McDonald’s reduced the price of their burgers by reducing variety, and automating processes wherever possible. They also speeded up the delivery of the food, so allowing for a faster flow-through of customers, and eliminated the cost of waiters. Customers essentially serve themselves.
Honda entered the American market by reducing the power of the motor-cycles they offered, and scaling down their offering to the larger segment of small motor-cycle users. Honda also lowered their costs of labour, their most expensive component, through efficiencies of production and management.
Proposition-simplification differs from price-simplification with its focus on making the product or service a joy to use. The price is not a factor and many who are proposition-simplifiers are more expensive than their competitors. This category benefits from people’s willingness to pay more, if that is what it takes to own something that is easier to use, or more useful or more aesthetically pleasing.
Apple Macintosh effectively created the high-end customer segment by manufacturing products that were more intuitive for the user, more user-friendly and more beautiful.
Uber has made the experience of using a taxi quicker through the software that hails the drivers closest to you. The newer cars required for use by Uber drivers are expected to be more reliable, comfortable, and the whole experience is often cheaper than conventional taxis. This combination of the speed of getting a ride and the convenience of not having to pay cash, are among many features that have made Uber hugely successful, and an extremely valuable company.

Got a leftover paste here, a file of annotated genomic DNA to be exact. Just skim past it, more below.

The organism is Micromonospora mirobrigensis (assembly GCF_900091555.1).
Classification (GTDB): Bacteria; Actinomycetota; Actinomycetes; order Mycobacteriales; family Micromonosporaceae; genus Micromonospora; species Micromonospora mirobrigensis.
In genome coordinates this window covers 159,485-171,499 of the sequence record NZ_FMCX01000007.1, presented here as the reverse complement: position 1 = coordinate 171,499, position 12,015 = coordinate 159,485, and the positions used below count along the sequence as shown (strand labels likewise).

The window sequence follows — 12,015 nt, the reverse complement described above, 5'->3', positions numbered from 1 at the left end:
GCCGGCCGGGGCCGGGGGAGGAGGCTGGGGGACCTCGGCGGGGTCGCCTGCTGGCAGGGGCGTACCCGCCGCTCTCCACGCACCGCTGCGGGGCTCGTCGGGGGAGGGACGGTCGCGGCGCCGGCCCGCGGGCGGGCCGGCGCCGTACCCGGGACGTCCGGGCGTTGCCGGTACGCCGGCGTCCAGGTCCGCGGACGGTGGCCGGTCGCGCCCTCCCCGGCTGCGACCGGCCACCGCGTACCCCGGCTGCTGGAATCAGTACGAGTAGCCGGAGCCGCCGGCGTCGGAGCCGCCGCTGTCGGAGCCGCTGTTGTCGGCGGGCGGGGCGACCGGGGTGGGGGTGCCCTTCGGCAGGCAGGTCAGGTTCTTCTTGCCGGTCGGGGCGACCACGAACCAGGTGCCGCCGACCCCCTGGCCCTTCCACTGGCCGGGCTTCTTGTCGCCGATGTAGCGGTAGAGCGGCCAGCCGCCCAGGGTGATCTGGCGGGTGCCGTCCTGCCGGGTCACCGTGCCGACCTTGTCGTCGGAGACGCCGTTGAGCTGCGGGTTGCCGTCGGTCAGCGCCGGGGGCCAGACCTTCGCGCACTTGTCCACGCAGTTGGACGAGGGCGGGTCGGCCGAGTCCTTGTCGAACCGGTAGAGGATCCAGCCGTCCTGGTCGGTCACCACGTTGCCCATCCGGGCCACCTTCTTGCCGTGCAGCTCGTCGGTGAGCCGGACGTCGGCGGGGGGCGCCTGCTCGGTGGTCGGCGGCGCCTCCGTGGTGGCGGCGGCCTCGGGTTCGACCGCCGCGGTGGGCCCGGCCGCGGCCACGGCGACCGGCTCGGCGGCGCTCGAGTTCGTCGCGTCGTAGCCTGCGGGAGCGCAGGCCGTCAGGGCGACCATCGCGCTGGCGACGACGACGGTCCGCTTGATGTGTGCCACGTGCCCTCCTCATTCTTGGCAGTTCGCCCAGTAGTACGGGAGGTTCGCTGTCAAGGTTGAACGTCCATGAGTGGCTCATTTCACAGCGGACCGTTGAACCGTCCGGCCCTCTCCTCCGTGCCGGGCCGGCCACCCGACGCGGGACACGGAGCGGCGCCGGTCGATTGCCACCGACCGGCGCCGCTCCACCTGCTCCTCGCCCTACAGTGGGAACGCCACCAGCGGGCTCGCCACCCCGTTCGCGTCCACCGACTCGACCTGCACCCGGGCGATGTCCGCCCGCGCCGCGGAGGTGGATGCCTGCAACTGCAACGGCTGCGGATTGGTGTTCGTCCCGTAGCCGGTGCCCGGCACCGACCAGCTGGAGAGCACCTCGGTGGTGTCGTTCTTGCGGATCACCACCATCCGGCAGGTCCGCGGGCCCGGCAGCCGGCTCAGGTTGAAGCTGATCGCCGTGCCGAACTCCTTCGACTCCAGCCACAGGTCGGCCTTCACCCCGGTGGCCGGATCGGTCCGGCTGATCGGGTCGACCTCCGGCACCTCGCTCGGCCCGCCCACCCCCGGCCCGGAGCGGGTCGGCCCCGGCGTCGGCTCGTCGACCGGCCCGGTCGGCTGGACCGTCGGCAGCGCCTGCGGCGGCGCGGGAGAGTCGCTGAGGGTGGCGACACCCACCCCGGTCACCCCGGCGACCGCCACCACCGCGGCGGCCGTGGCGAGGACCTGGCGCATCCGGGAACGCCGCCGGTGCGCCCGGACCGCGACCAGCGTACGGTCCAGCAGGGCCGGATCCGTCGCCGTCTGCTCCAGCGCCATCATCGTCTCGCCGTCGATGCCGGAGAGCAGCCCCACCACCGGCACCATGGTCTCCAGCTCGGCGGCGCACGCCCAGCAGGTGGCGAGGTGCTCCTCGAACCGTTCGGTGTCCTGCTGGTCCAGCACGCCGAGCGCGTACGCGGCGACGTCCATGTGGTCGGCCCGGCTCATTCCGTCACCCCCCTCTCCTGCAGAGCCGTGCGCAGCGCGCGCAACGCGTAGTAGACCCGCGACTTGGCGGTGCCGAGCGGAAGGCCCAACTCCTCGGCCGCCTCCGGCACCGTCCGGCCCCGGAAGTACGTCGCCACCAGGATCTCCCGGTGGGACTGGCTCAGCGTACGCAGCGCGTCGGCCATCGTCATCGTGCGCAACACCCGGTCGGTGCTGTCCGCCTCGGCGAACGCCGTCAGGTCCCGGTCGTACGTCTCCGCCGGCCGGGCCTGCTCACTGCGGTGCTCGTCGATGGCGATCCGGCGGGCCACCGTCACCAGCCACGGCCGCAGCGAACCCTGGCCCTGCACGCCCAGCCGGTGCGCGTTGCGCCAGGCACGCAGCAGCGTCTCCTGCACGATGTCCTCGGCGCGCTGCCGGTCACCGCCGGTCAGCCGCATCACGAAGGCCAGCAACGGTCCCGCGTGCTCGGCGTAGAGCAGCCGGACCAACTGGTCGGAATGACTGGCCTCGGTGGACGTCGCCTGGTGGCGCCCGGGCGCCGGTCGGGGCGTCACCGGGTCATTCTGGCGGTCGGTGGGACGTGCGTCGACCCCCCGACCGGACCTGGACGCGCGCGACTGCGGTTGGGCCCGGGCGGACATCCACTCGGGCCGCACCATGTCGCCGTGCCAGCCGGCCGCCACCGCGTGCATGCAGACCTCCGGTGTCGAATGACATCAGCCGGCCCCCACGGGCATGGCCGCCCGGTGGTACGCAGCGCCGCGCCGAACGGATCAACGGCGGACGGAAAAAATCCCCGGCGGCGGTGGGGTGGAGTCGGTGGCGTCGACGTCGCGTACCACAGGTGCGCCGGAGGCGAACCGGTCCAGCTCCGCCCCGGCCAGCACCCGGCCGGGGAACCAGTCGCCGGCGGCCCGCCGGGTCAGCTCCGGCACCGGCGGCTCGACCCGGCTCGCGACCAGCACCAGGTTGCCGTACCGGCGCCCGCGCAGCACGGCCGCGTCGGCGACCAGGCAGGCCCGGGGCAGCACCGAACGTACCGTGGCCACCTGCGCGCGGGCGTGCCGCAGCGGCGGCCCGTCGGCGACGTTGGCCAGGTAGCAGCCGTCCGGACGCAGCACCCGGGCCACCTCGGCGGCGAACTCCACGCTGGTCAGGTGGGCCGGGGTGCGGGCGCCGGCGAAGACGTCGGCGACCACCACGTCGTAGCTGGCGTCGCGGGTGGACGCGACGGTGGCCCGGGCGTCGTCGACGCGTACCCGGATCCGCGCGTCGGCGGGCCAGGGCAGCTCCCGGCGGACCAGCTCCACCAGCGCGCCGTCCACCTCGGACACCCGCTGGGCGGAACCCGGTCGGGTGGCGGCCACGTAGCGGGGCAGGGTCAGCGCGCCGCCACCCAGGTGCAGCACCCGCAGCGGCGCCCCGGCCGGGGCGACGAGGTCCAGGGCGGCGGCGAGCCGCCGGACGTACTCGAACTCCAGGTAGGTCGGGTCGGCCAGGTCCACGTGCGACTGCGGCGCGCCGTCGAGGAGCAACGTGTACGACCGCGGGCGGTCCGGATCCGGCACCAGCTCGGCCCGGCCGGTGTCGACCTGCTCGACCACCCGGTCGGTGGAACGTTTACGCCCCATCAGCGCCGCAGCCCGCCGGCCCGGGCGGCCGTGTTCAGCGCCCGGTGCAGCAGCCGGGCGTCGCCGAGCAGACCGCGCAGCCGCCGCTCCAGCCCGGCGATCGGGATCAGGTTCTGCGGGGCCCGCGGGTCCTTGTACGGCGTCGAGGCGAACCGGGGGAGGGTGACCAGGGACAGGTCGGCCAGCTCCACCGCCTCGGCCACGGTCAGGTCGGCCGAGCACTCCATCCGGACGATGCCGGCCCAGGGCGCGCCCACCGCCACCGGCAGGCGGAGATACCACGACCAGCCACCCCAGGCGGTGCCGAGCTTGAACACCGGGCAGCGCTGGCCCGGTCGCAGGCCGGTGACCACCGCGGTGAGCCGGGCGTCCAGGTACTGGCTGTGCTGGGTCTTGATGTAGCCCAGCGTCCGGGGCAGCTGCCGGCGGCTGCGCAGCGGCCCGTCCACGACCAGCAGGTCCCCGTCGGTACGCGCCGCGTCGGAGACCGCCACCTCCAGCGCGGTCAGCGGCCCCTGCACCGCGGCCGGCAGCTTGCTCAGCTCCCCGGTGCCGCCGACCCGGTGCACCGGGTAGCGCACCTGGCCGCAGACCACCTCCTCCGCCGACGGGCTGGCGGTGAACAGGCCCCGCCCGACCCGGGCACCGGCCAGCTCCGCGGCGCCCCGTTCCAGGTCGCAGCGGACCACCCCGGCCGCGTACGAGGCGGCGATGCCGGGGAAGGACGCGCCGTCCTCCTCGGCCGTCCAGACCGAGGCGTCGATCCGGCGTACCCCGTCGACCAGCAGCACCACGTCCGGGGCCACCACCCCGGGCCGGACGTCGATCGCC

The computer scientists at Xerox PARC invented the modern PC, the mouse and much, much more. However, they failed to capitalize on their inventions partially because they never focused on process simplification. “They snatched defeat from the jaws of victory because they liked complexity more than they liked simplicity,” the authors explain.
Process-simplification and the monetization of these technological innovations were left to the late, great Steve Jobs. He brought Apple back to profitability by focusing on just two models of the Mac and producing the easiest-to-use, most fun personal computer on the market.
Then came the iPod, another extraordinary example of proposition-simplification. Existing MP3 players were “horrible, absolutely horrible.” They were difficult to use and held about sixteen songs. Jobs and the team devised a far simpler player that had a drive that would hold a thousand songs, with a FireWire connection to sync the thousand songs in under ten minutes, and a battery that would last through a thousand songs.
Apple is a prime example of a proposition-simplifier.
What tactics your context requires to use the principle of simplification, will be completely unique. The value of this book is the awareness of the power of simplification, and the guidance it offers to the process: the rest is up to you.
Readability Light -+-- Serious
Insights High --+-- Low
Practical High +---- Low
*Ian Mann of Gateways consults internationally on leadership and strategy and is the author of the soon to be released ‘Executive Update’.
The steps are deceptively simple. The key? Knowing what questions to ask. That is what this book teaches.
Look beyond the 'hindsight' mentality to the principles taught; those are the timeless essence this book reveals and presents.
Is this of any value? Only if one incorporates the principles & questions to identify the opportunities ever unfolding in our highly complex & inter-dependent economy.
A must-read and highly recommended !
I can't unsee the information I know now from reading this book. Was a top 3 read for 2017.